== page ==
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What's Inside
So, you wanna upgrade that old Pentium-based computer? The Spectra 400, by Evergreen Technologies, allows you to upgrade a Socket 5 or Socket 7-based computer to an AMD K6-2 400MHz processor. But using something like the Spectra 400 to upgrade just the CPU has its own downsides, too.

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Evergreen Spectra 400 CPU Upgrade

By Kelly Lu - August 27, 2001

Infobox
What? Spectra 400
Product Page
Who? Evergreen Technologies
Home Page
How much? $179.99 USD (MSRP)
Buy Now!
Evergreen Technologies
So, you've got an old Pentium-based system lying around doing nothing because you can't find anything that will run properly or smoothly on it. What do you do? Upgrade, of course. But how?

Sure, you could always just plug in a newer processor, but the fact remains that the Pentium processor only goes up to 233MHz. Overclocking it won't do the job either, since the best you'll be able to hope for would be around 266MHz with a 233MHz processor. So your only choice would be to strip out the core components such as the motherboard, processor and memory and replace them with newer products… right?

Wrong. Evergreen Technology has made a unique product called the Spectra 400 that will allow you to upgrade your old Pentium-based computer to an AMD K6-2 400MHz processor--and without having to replace anything other than just the CPU itself. Pretty cool, eh?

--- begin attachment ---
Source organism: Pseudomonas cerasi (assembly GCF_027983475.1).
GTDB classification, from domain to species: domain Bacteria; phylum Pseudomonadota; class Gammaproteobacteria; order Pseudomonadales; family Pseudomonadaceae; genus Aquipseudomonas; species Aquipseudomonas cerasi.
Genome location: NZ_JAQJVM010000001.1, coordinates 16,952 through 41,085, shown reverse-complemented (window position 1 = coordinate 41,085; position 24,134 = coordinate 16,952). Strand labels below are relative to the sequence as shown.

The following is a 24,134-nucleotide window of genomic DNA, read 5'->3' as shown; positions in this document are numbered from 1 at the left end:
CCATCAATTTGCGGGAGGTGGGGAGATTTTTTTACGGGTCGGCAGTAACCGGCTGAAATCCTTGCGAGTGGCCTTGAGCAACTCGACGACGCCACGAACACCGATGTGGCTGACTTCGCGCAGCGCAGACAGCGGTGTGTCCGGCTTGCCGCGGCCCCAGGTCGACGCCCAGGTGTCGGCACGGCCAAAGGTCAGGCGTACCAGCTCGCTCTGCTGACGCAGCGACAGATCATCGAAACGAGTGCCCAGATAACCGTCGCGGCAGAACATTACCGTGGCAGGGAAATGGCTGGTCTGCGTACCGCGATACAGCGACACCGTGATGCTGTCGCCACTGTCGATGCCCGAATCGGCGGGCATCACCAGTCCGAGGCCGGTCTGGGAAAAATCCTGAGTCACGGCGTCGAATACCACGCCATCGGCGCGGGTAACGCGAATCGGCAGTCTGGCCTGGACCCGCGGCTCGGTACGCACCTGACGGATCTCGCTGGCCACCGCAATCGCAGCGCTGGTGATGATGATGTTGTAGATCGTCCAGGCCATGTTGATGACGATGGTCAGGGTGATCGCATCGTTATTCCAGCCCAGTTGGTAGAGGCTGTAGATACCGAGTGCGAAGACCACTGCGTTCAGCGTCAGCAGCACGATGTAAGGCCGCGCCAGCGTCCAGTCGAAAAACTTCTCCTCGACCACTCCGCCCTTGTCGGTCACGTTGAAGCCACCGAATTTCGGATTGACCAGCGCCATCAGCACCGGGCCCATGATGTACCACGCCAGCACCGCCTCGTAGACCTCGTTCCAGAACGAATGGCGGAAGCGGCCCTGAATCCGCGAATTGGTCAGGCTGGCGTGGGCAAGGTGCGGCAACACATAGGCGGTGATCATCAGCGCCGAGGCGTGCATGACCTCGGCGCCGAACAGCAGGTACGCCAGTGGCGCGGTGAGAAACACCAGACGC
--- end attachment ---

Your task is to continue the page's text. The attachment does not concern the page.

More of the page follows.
Well, sort of. Although the Spectra 400 allows you to simply pop in a new processor to be able to enjoy 400MHz of processing glory, there are some serious penalties associated with it--and not only because it is sold for a relatively high price of $179 USD ($129 after an instant rebate).

Actually, the $179 USD price tag is one of the main points that I should mention about the Spectra 400. With the low price of hardware, especially core components such as memory and processors, it seems kind of funny for a company to even think about charging the same price for something that would only theoretically give you half the performance than if you upgrade all the core components as well. So what gives?

Well, the answer lies in the fact that the Spectra 400 is actually designed for users who are not able to rip apart their computer and then be able to put everything back together properly. Believe it or not, and contrary to what most experienced system builders will tell you, putting together a computer from scratch is a lot more complex than one might think. Spending the higher price means that the user will only have to, theoretically, take out their old processor and pop in the new one, which is much easier than ripping everything apart.

Then there's the... you guessed it, performance aspect of just upgrading the processor. See, like the CPU, the platform, composed of the motherboard's chipset as well as the memory that goes along with it, is also being rapidly improved on. So, while you have just doubled or tripled your processor's speed to 400MHz, you're still limited by the old platform of your old processor. This could cause a big performance hit, since your relatively super-fast 400MHz processor will be thirsting for data to be delivered to it from the platform.

By keeping these two factors in mind--that the high price is meant to give novices a chance to upgrade their system themselves and the fact that just upgrading the processor will never yield the same amount of performance as upgrading the platform that it runs on alongside it--let's take a closer look at the Spectra 400.

On to: First Impressions

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